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Setting up MySQL for use through ODBC.

First, recognize that THERE ARE several ways you can connect to a MySQL database from an application.


click for larger

The 3 main ways are:

  • Native C api – compile and link-in code that can talk to MySQL WITHIN your app. This is ALMOST like making MySQL “part of your program”

  • ODBC (this article). ODBC stands for Ol’ Dirty Bastard Connector.. :) Just kidding. But it should. ODBC was first released in 1992. ODBC is short for Open Database Connectivity.

    Basically your application TALKS TO the ODBC driver THROUGH A COMMON SET OF API FUNCTIONS – the ODBC API library. The ODBC driver in turn, talks to the actual database for you. So you achieve a certain level of database API independence: you use ODBC in the same way whether programming to a MySQL database, or an MS-SQL Server database, or an Oracle database – you use the same functions and it works, as long as you have an ODBC driver for that database. So using ODBC is just ONE LEVEL of abstraction above the native C API. ODBC is still alive and kicking today and works fine.


    If you’re familiar with how the HAL works in Direct3D, ODBC is a little bit like the HAL.

    Direct3D function calls ODBC function calls
    HAL (hardware abstraction layer) ODBC driver
    GPU hardware itself Database software itself

    In this case, the “database” is like the GPU, and ODBC driver is that layer which transforms standard ODBC function calls into function calls that the actual database being used underneath can understand.

    If that just didn’t make any sense, ignore this whole block

    The advantage of using ODBC above the MySQL functions directly is .. well, just that you don’t have to program to the MySQL function set directly anymore. So, say you already had experience with setting up a database connection under C++/Oracle, and you want to quickly get up and running on a C++/MySQL program. Instead of going and figuring out how the MySQL native api works, you actually wouldn’t have to know any of that at all, you’d just install the ODBC driver and program “to” ODBC – this is what we’ll show how to do in this article.

  • OLE DB

    Just ANOTHER, newer, more recent library of functions that is supposed to replace ODBC. OLE DB is a low-level, high-performance interface to a variety of data stores. OLE DB, like ODBC as shown in this article, has a C-style API.

    OLE DB’s advantage over ODBC is that the underlying data provider when using OLE DB does NOT have to be a relational database.

    In fact, according to page 8 of this book

    ODBC as we have just seen, is an excellent technology for accessing SQL-based data. OLE DB incorporates this proven technology with a particular component that allows OLE DB consumers to communicate directly with ODBC providers. In other words, use OLE DB to access SQL-based data, and you gain the advantage of being able to access both relational and other forms of data with the same code.

    So it looks like this:

  • Finally, ADO, (also, ADO.NET).

    ADO is a high-level, easy-to-use interface to OLE DB.

    ADO is the NEWEST and is probably the most commonly used technology for accessing databases from MS apps. Ever heard of hibernate? Well, ADO, (which stands for ActiveX Data Objects) is BASICALLY the same idea as Hibernate. You can interact with the database through a series of functions WITHOUT EVER WRITING A LINE OF SQL. You interact with the database instead through the functionset provided by ADO.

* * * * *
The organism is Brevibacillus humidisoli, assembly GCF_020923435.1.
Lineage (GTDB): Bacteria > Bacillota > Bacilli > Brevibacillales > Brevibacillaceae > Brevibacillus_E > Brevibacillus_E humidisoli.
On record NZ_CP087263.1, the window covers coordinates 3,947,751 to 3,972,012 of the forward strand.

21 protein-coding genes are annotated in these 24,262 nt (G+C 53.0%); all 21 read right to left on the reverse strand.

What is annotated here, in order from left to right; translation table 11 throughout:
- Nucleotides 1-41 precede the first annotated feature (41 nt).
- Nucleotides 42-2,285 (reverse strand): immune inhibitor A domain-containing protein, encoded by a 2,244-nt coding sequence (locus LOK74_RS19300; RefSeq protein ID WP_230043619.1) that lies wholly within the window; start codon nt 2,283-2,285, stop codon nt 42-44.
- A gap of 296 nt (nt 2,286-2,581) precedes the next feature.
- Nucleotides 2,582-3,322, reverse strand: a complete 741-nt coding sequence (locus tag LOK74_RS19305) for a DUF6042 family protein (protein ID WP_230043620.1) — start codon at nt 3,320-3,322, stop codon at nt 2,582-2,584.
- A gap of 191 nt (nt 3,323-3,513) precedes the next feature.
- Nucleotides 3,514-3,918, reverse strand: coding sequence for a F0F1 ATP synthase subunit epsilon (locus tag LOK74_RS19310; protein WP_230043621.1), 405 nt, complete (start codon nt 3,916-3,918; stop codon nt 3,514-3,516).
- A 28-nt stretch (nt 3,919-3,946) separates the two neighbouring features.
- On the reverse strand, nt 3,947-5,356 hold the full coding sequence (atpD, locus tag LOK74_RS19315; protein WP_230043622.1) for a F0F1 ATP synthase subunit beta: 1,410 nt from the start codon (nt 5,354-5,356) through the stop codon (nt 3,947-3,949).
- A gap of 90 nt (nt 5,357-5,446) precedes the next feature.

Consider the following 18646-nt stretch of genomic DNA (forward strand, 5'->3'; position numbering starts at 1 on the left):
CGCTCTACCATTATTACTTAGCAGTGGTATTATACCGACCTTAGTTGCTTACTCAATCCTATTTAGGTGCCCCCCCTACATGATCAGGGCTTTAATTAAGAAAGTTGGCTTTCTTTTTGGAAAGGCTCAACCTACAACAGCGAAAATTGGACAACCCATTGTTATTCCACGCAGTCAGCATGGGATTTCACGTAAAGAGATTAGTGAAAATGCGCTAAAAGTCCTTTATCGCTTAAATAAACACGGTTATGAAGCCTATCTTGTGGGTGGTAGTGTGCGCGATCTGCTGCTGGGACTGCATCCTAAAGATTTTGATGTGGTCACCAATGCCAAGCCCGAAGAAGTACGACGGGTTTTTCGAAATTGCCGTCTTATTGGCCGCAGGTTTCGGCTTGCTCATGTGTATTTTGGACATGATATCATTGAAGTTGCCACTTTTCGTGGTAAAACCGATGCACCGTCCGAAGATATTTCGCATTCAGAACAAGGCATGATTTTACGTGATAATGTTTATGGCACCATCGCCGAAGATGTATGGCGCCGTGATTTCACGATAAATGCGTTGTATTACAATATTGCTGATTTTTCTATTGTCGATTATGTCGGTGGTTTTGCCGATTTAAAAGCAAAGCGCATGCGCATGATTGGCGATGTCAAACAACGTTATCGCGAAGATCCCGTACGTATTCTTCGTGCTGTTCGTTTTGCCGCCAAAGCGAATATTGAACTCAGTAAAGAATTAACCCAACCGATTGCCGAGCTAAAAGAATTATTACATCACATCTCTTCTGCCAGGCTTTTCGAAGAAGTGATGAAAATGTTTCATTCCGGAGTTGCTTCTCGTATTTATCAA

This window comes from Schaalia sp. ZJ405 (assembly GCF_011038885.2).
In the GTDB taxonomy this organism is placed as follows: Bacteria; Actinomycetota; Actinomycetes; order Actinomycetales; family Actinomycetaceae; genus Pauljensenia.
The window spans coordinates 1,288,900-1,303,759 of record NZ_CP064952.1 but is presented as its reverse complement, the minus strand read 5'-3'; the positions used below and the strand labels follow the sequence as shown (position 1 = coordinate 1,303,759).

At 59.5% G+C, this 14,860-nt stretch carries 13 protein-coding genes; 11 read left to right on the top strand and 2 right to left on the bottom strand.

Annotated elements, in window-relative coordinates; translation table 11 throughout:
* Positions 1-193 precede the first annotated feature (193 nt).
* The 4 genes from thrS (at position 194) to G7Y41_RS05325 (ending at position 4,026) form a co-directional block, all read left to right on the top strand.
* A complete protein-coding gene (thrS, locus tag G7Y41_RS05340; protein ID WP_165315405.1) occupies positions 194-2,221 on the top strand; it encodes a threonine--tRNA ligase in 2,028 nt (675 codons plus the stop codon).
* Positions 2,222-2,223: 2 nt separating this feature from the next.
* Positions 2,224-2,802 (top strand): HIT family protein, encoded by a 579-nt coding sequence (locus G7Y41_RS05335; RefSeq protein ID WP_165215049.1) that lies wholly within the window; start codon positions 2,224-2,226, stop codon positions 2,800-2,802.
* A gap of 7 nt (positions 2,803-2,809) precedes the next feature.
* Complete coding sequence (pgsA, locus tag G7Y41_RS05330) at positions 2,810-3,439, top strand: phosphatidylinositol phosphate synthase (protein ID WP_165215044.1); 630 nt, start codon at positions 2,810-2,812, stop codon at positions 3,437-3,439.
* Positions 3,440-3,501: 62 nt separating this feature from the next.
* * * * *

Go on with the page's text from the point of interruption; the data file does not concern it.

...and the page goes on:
Can you see the layers? You can see that you should expect ADO to be somewhat slower than using ODBC directly.

    ADO is accessible in two flavors: ADO “regular” and ADO.NET. ADO.NET, clearly, is part of the .NET framework and so if you’re using a .NET application, then data access through ADO.NET is the natural standard for you.

    If you’re programming a native C++ app on the other hand, the choice whether to use native MySQL function calls, ODBC, OLE DB (directly), ADO, or ADO.NET kind of looms before you.

So, ok, on with it.

Accessing a MySQL database through ODBC

1. The first step is to install a MySQL database and create a table or two. Do it do it do it!!

2. Ok, now the SECOND step is to GET THE MySQL ODBC 5.1 DRIVER. GET THE 32-BIT DRIVER ONLY, PLEASE, EVEN IF YOU ARE ON A 64-bit MACHINE. Unless you know EXACTLY what you’re doing FOR SURE and you KNOW your compiler pushes out 64-bit applications (Visual Studio 2005/2008 pushes out 32-bit applications by default ONLY!! EVEN IF you are on a 64-bit platform!)

3. Once you’ve got that installed, OPEN UP Start -> Administrative Tools -> Data Sources (ODBC).


4. Ok, now in the Ol’ Dirty Bastard Connections window (ODBC Window) that you just opened in step 3, select the System DSN tab

IMPORTANT NOTE: IF YOU ARE ON A 64-BIT MACHINE, __DO NOT__, I REPEAT, __DO NOT__ USE THE ODBC Window that is accessible from the taskbar. Instead, go to START > RUN > C:\Windows\SysWOW64\odbcad32.exe.

The reason is when developing in Visual Studio 2005/2008, under normal circumstances you in fact cannot publish 64-bit applications, so you CANNOT USE the 64-bit ODBC drivers from your 32-bit application. So you must set up and use the __32-bit__ ODBC drivers instead. This is a REAL assbiter. See jlgdeveloper’s master-genius answer at (repeated at bottom of this page for permanence)

5. Click ADD. You see a menu

IF YOU DO NOT SEE “MySQL ODBC 5.1 DRIVER” there, CALL 911. Or, try installing the correct version of the ODBC driver.